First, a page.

Mayville, North Dakota
|• Mayor||Don Moen|
|• Total||1.88 sq mi (4.88 km2)|
|• Land||1.88 sq mi (4.88 km2)|
|• Water||0.00 sq mi (0.00 km2)|
|Elevation||971 ft (296 m)|
| • Estimate |
|• Density||956.48/sq mi (369.34/km2)|
|Time zone||UTC−6 (Central (CST))|
|• Summer (DST)||UTC−5 (CDT)|
|Area code(s)||701 Exchange: 786|
|GNIS feature ID||1030125|
|Highways||ND 18, ND 200|
Mayville is a city in Traill County, North Dakota, United States. The population was 1,858 at the 2010 census, which makes Mayville the largest community in Traill County. Mayville was founded in 1881. The city's name remembers May Arnold, the first white child born in the immediate area.
Mayville is often grouped with the neighboring city of Portland. The two towns are sometimes given the name May-Port. Mayville State University is located in Mayville.
Mayville is located at(47.499830, −97.325545).
Mayville sits in the fertile Red River Valley on the banks of the Goose River. The Valley was once a part of glacial Lake Agassiz. As the glacier receded, it left the land very flat, but also very rich. The area around Mayville is prime agricultural land.
According to the United States Census Bureau, the city has a total area of 1.92 square miles (4.97 km2), all land.
In the summer of 2006, the community celebrated the city's 125th anniversary.
|U.S. Decennial Census|
As of the census of 2010, there were 1,858 people, 773 households, and 384 families living in the city. The population density was 967.7 inhabitants per square mile (373.6/km2). There were 872 housing units at an average density of 454.2 per square mile (175.4/km2). The racial makeup of the city was 94.2% White, 1.8% African American, 0.6% Native American, 0.2% Asian, 0.1% Pacific Islander, 0.9% from other races, and 2.2% from two or more races. Hispanic or Latino of any race were 2.0% of the population.
There were 773 households, of which 19.3% had children under the age of 18 living with them, 41.4% were married couples living together, 6.1% had a female householder with no husband present, 2.2% had a male householder with no wife present, and 50.3% were non-families. 39.2% of all households were made up of individuals, and 17.8% had someone living alone who was 65 years of age or older. The average household size was 2.03 and the average family size was 2.74.
The median age in the city was 37.9 years. 15.3% of residents were under the age of 18; 23.2% were between the ages of 18 and 24; 17% were from 25 to 44; 22.1% were from 45 to 64; and 22.4% were 65 years of age or older. The gender makeup of the city was 48.8% male and 51.2% female.
As of the census of 2000, there were 1,953 people, 752 households, and 417 families living in the city. The population density was 1,216.7 people per square mile (468.4/km2). There were 876 housing units at an average density of 545.7/sq mi (210.1/km2). The racial makeup of the city was 97.49% White, 0.26% African American, 1.48% Native American, 0.26% Asian, 0.05% Pacific Islander, 0.31% from other races, and 0.15% from two or more races. Hispanic or Latino of any race were 0.46% of the population.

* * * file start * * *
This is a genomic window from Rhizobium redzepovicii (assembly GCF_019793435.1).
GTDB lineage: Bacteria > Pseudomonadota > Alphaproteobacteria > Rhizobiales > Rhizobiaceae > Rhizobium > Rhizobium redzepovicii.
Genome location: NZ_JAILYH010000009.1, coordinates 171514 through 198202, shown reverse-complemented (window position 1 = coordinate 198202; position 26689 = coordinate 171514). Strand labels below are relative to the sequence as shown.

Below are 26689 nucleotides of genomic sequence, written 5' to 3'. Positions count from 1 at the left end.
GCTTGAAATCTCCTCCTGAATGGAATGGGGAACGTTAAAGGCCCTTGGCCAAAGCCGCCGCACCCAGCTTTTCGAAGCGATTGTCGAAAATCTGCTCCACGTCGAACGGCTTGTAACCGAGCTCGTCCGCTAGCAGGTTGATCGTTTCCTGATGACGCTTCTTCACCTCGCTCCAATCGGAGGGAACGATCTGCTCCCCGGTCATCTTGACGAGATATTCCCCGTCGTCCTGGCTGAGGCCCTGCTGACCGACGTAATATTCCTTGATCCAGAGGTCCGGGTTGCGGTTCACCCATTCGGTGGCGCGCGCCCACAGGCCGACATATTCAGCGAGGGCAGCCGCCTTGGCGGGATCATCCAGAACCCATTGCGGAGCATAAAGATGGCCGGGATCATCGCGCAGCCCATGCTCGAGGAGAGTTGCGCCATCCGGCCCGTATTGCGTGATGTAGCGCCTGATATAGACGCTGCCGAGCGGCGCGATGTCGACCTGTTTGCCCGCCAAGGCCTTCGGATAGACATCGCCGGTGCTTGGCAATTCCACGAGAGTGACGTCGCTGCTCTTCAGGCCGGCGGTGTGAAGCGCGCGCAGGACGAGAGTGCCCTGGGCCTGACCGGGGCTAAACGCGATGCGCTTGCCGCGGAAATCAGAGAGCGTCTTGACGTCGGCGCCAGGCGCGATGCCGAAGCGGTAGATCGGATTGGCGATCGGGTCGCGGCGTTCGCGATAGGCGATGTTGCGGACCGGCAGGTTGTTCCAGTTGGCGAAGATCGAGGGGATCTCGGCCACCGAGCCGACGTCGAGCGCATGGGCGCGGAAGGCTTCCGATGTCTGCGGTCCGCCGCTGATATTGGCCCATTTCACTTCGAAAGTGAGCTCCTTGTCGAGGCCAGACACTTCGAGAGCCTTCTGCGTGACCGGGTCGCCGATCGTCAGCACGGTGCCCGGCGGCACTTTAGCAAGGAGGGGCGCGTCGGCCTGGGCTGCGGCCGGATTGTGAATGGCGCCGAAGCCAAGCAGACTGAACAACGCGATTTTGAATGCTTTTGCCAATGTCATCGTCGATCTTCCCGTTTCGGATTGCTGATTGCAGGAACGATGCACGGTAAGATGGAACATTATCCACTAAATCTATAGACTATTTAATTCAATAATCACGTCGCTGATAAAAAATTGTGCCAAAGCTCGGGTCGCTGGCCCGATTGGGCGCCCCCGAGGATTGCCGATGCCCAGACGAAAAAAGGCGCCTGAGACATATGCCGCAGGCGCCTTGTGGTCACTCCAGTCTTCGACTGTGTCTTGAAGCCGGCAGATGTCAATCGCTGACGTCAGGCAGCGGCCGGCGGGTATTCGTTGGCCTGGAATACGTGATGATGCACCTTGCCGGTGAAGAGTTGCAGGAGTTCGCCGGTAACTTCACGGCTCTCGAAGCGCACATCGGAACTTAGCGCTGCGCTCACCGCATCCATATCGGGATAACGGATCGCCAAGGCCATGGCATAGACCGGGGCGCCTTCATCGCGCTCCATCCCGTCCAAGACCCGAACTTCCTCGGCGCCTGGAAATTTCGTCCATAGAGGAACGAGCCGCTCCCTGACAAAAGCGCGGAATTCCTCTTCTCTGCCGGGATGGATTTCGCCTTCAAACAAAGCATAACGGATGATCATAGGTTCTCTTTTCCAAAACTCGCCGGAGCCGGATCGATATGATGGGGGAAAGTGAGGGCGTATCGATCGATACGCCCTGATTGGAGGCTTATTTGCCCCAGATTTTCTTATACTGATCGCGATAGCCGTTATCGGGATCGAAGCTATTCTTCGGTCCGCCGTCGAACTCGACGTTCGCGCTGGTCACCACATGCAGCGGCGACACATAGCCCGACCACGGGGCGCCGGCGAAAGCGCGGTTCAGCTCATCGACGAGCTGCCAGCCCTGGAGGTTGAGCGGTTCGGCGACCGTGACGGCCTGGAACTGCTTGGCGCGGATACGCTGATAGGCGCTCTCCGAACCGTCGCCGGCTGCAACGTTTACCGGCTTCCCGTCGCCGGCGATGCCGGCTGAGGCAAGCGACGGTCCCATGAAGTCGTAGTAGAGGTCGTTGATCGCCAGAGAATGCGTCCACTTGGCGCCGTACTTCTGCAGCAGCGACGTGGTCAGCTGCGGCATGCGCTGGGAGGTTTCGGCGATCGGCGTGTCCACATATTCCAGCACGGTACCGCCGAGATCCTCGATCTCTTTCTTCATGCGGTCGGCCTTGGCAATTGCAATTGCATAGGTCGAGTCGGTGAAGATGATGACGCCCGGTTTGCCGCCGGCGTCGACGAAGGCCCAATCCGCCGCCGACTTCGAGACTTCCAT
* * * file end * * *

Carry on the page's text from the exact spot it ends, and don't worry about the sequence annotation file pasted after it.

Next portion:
There were 752 households, out of which 23.8% had children under the age of 18 living with them, 46.1% were married couples living together, 6.6% had a female householder with no husband present, and 44.5% were non-families. 35.0% of all households were made up of individuals, and 18.1% had someone living alone who was 65 years of age or older. The average household size was 2.16 and the average family size was 2.82.
In the city, the population was spread out, with 17.8% under the age of 18, 23.5% from 18 to 24, 18.3% from 25 to 44, 17.2% from 45 to 64, and 23.3% who were 65 years of age or older. The median age was 36 years. For every 100 females, there were 93.2 males. For every 100 females age 18 and over, there were 89.5 males.
The median income for a household in the city was $34,635, and the median income for a family was $44,931. Males had a median income of $34,107 versus $21,615 for females. The per capita income for the city was $17,079. About 6.2% of families and 13.4% of the population were below the poverty line, including 12.4% of those under age 18 and 6.2% of those age 65 or over.
The Mayville Municipal Airport is a city-owned, public-use airport located one nautical mile (2 km) south of Mayville's central business district.
Mayville is the home of Mayville State University.
Mayville is served by the May-Port CG Public Schools system. "May-Port CG" stands for "Mayville-Portland-Clifford-Galesburg." This system operates Peter Boe Jr. Elementary School, May-Port CG Middle School, and May-Port CG High School.
|Aldermen 1||Charlie Moen|
|Aldermen 2||Mike Carr|
|Aldermen 3||Ray Peterson|
|Aldermen 4||Larry O'Brian|
|Aldermen 5||William Bohnsack|
|Aldermen 6||Kim Meshefski-LaBine|
Mayville offers several parks with the largest being Island Park. The MayPort Community Center opened in 2000 and offers space for hockey games and other community events. The Mayville Water Park opened in 2002 and features one of the larger water slides in the area. Mayville is also home to the 9-hole Mayville Golf Club.
The Traill County Tribune
Mayville radio stations:
This climatic region is typified by large seasonal temperature differences, with warm to hot (and often humid) summers and cold (sometimes severely cold) winters. According to the Köppen Climate Classification system, Mayville has a humid continental climate, abbreviated "Dfb" on climate maps.